When I try to shut down my computer, the power light stays on and the notebook won't turn back on when I press the power button. Also, if I leave for some time and it enters into hibernation mode, it also won't turn back on, until I force the button to turn it off. The fan doesn't stay on, it doesn't sound like it's on, but the light will stay on. Help!!
Well, sometimes using the physical "Power button" to shut down doesn't actually turn it off. It may well be putting the system into standby mode.
There are two ways to fix this.
1. To turn off the laptop you can click the "Start button" (mouse over the arrow at the bottom-right corner of the Start menu) and then click "Shut Down".
If you have been clicking the little "power-button" icon to the right of the search box to turn it off, the problem with that is the default Windows setting for that is the same as for your physical power button: standby.
2. You can actually go in and change the function of the power button (and the onscreen power button) so that it does actually Windows, rather than putting it into standby.
Sadly someone somewhere decided that pushing the power button on a laptop should go into standby, rather than turn it off.
The following will help you change the setting.
1. Go to "Control Panel" and then "Power Options".
2. Click on "Change plan settings", next to the plan you are using.
3. Now click "Change advanced power settings".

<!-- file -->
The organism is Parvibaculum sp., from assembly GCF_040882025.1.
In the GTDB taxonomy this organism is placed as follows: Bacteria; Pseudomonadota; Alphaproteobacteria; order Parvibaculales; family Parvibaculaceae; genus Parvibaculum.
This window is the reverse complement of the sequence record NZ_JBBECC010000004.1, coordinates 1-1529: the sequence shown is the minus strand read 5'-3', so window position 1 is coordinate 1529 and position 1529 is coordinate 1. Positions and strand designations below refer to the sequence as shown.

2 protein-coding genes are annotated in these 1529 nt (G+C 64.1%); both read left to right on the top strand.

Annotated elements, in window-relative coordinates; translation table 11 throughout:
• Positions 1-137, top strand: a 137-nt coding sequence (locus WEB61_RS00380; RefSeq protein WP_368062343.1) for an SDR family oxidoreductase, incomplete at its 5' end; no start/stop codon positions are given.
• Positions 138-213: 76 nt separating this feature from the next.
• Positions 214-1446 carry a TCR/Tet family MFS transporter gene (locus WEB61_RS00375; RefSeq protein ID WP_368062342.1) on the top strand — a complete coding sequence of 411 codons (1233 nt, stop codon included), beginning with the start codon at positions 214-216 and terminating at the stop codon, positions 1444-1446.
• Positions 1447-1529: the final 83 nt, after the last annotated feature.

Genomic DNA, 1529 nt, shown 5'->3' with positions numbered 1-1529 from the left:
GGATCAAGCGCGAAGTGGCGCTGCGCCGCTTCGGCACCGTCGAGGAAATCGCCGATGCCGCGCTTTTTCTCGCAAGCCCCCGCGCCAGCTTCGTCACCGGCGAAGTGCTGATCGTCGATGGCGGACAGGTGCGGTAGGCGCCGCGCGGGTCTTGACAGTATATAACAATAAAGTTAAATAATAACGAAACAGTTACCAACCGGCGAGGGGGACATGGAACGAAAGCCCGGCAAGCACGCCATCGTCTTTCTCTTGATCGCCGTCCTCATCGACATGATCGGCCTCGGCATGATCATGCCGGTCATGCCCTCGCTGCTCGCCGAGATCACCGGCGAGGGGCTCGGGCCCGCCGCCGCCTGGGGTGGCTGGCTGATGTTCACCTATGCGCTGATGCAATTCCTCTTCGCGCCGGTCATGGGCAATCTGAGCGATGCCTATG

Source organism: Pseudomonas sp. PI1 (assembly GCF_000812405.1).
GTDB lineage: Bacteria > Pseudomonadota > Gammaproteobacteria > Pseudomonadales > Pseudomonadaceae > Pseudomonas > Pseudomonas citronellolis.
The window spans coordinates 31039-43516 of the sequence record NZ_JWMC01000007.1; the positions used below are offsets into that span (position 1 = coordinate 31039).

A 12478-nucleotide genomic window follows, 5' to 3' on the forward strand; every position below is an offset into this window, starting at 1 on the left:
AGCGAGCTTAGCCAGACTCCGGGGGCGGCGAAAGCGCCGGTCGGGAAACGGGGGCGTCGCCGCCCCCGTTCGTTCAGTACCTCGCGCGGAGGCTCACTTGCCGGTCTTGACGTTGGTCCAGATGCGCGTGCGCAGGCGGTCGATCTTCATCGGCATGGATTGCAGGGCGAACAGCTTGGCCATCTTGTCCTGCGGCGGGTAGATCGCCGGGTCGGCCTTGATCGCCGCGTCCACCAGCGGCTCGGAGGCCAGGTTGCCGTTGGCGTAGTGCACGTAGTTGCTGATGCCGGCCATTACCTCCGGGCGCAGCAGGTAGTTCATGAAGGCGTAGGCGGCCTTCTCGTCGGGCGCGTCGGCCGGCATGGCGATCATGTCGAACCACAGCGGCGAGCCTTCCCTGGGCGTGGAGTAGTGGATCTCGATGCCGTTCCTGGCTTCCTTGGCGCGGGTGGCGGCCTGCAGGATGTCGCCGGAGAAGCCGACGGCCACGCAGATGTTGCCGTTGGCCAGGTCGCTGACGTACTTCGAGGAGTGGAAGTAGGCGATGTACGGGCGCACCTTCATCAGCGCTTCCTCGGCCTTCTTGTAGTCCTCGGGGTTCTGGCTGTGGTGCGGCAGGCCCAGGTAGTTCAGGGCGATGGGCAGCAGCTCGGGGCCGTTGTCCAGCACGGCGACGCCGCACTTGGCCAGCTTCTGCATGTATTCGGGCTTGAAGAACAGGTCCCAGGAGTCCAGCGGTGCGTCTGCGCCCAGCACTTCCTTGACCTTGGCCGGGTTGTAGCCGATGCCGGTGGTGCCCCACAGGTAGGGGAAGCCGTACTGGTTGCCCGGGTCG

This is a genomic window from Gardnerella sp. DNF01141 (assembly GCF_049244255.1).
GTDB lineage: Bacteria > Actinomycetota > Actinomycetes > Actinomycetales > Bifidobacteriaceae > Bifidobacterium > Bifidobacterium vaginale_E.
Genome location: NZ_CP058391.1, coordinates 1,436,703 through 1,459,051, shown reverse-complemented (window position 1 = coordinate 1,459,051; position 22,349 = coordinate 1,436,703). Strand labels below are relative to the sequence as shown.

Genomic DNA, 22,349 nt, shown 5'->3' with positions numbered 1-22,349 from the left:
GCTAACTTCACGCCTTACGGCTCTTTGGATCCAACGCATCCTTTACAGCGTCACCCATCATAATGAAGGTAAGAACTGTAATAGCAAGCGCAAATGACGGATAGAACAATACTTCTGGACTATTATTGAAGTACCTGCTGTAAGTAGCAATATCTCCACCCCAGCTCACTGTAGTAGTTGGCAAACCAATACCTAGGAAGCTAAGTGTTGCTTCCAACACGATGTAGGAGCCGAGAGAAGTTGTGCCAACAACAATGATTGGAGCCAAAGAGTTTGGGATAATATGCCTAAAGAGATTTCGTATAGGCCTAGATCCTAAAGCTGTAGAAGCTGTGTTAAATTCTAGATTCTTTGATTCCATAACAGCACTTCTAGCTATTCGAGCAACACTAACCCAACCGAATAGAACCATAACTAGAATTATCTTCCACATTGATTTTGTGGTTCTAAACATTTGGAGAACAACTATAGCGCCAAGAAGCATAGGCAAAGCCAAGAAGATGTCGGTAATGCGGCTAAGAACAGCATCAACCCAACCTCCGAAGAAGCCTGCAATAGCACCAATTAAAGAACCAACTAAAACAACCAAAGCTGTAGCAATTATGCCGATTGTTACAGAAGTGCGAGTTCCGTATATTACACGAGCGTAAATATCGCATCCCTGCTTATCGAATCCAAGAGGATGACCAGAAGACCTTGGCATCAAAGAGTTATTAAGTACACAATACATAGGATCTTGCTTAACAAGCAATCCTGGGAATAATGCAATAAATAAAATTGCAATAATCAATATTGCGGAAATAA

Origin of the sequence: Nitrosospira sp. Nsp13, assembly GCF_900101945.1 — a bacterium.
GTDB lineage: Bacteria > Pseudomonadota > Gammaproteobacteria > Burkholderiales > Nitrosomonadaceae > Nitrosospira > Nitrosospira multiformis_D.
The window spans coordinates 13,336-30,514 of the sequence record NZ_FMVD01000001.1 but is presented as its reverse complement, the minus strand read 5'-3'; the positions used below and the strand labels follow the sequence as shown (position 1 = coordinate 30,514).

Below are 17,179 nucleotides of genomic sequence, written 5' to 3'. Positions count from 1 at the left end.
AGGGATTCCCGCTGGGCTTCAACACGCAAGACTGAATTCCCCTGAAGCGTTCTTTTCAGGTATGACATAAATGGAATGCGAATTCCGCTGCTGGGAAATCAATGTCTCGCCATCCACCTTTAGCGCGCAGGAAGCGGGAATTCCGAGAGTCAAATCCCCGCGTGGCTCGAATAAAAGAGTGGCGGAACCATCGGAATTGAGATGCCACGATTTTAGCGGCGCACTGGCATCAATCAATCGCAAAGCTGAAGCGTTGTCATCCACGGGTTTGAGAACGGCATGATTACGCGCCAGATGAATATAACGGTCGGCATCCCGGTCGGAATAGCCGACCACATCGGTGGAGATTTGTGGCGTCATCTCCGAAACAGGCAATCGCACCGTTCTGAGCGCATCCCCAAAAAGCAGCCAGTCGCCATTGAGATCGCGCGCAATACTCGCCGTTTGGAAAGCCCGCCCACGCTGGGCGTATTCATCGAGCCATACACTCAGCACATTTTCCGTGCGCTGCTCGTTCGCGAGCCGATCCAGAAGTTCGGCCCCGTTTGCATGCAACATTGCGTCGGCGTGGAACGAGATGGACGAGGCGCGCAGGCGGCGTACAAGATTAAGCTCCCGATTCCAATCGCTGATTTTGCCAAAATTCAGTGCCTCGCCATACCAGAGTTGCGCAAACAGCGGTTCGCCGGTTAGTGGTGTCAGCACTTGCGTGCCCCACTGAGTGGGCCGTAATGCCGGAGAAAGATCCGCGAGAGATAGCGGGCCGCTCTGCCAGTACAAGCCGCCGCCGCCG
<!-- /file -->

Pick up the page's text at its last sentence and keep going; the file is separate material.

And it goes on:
4. Scroll down and locate "Power buttons and lid.
5. Click the "plus" to open that and then click "Power button action".
6. Click the blue work/link next to "Setting:" and change "Shut down", if you want to use the power button to turn the laptop off.
7. Now click "Apply" and then finally click "OK".
Your power button, and the one on the screen, should now turn the computer off.
I do turn it off through the start menu. And I've also already changed the settings of the power button to "Shut Down", because it was the only solution I managed to find googling the problem, but it hasn't solved the problem.
I shut down the computer through the Start Menu and it all seems fine, it gets silent, the screen black, but the power light is still on. And if I just let it be, when I try to turn my computer on next, it doesn't. What I found that 'works' is pressing down on the power button to force it down, but I don't think that's probably a very good thing to keep on doing. Anyways, when I do that, the power light goes off, and then I can turn the computer back on.
Try this and see if it will allow it to shut down. Boot up in "Safe Mode". Then once fully loaded, try turning the computer off. If it does actually shut down, then I would think there is something prohibiting it from completely shutting down in normal mode. A program, malware, etc.
How to enter "Safe Mode" when booting the computer.
In Windows 8 and 10...
As your computer restarts, press F8 (possibly a few times) to enter "Safe Mode"
a. Press the "F4" key to Enable "Safe Mode".
(The computer will then start in "Safe Mode" with a minimal set of drivers and services.)
b. Press the "F5" key to Enable "Safe Mode" with Networking.